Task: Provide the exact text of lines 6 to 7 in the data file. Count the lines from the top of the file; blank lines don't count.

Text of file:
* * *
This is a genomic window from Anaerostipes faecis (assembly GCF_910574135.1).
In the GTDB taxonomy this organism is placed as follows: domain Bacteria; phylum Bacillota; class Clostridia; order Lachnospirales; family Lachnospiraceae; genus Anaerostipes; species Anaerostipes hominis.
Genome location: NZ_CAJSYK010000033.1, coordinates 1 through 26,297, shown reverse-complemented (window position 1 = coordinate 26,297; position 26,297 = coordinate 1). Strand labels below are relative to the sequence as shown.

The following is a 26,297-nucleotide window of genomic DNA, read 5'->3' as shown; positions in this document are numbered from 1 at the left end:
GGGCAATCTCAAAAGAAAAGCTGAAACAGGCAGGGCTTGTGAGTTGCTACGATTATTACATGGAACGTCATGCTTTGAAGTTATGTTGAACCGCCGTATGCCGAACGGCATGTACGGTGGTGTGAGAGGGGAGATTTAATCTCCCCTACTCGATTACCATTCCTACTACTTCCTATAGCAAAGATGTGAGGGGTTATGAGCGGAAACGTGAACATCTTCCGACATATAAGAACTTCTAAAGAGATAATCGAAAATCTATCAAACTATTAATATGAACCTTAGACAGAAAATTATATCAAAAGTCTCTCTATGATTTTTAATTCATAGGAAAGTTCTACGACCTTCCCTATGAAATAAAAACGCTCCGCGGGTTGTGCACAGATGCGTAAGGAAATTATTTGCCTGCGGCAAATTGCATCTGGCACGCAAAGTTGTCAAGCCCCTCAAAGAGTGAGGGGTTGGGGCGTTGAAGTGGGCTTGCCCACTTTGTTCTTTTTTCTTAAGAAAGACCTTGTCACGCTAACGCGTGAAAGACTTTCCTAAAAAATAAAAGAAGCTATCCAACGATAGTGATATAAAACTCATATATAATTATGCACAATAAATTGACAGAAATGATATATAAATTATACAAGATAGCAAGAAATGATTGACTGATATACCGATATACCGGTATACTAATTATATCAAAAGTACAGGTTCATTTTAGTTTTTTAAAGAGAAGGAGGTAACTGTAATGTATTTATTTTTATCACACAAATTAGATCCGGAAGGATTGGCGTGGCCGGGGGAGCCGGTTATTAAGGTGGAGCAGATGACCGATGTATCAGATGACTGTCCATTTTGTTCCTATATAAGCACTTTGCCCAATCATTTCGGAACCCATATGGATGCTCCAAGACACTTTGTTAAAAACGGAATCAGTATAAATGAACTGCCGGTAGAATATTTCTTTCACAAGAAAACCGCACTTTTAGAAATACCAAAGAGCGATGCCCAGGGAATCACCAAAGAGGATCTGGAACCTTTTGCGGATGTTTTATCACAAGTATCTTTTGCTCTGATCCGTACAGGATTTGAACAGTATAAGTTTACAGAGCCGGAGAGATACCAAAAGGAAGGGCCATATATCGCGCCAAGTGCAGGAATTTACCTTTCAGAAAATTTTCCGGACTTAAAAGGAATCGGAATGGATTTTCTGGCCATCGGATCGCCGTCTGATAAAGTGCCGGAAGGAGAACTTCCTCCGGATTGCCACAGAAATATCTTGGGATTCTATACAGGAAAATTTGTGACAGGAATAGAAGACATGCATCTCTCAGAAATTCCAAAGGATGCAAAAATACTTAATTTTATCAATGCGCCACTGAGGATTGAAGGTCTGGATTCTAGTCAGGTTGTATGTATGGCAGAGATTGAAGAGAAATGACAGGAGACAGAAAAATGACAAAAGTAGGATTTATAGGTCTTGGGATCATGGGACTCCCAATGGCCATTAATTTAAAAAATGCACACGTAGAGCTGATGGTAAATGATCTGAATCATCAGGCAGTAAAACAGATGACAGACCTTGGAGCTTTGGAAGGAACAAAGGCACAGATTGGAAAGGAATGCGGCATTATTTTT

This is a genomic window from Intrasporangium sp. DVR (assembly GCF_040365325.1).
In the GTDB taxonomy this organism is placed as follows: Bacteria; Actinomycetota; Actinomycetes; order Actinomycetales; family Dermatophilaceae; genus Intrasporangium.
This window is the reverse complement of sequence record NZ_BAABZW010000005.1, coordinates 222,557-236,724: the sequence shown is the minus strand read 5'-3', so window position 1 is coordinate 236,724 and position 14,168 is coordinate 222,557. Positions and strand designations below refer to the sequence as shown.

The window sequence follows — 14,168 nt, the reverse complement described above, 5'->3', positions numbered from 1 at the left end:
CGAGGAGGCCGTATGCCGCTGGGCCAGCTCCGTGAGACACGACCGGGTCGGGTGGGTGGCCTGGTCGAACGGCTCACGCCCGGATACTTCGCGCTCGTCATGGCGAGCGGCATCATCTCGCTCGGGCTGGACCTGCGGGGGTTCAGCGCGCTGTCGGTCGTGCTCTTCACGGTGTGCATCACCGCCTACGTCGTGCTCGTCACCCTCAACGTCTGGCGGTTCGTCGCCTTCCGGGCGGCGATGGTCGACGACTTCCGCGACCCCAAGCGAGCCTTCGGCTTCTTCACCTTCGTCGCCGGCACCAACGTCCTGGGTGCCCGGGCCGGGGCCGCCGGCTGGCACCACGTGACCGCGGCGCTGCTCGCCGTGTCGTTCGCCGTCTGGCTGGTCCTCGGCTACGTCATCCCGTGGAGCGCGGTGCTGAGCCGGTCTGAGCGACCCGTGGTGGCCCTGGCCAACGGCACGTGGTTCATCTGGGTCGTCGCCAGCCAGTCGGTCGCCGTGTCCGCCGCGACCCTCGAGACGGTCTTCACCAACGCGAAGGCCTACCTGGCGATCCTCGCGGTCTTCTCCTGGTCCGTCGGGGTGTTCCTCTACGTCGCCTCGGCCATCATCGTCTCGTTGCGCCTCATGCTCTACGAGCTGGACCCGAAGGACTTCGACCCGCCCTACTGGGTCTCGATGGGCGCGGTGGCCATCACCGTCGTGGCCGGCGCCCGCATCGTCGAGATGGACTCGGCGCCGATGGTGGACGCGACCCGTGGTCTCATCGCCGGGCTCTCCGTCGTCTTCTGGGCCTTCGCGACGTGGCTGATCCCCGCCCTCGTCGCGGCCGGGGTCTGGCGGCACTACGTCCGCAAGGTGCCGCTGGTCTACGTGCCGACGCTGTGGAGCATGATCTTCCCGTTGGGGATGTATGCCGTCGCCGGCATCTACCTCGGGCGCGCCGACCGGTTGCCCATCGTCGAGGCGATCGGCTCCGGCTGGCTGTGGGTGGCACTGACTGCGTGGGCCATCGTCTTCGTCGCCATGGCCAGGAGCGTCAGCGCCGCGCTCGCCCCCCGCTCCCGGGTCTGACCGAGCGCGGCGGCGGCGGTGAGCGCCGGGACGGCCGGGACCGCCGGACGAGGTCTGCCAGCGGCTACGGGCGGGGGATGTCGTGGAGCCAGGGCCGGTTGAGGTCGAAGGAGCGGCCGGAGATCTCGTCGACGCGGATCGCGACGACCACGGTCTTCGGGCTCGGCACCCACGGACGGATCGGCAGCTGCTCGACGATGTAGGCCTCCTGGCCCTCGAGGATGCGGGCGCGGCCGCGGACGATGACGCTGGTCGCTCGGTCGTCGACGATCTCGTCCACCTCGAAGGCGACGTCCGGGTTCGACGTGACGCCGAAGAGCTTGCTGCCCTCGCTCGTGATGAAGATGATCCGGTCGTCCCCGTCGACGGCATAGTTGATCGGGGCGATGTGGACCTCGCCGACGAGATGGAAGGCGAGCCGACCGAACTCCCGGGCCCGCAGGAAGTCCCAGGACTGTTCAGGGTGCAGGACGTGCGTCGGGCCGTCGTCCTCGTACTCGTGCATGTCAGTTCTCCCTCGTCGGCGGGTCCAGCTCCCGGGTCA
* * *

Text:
This is a genomic window from Intrasporangium sp. DVR (assembly GCF_040365325.1).
In the GTDB taxonomy this organism is placed as follows: Bacteria; Actinomycetota; Actinomycetes; order Actinomycetales; family Dermatophilaceae; genus Intrasporangium.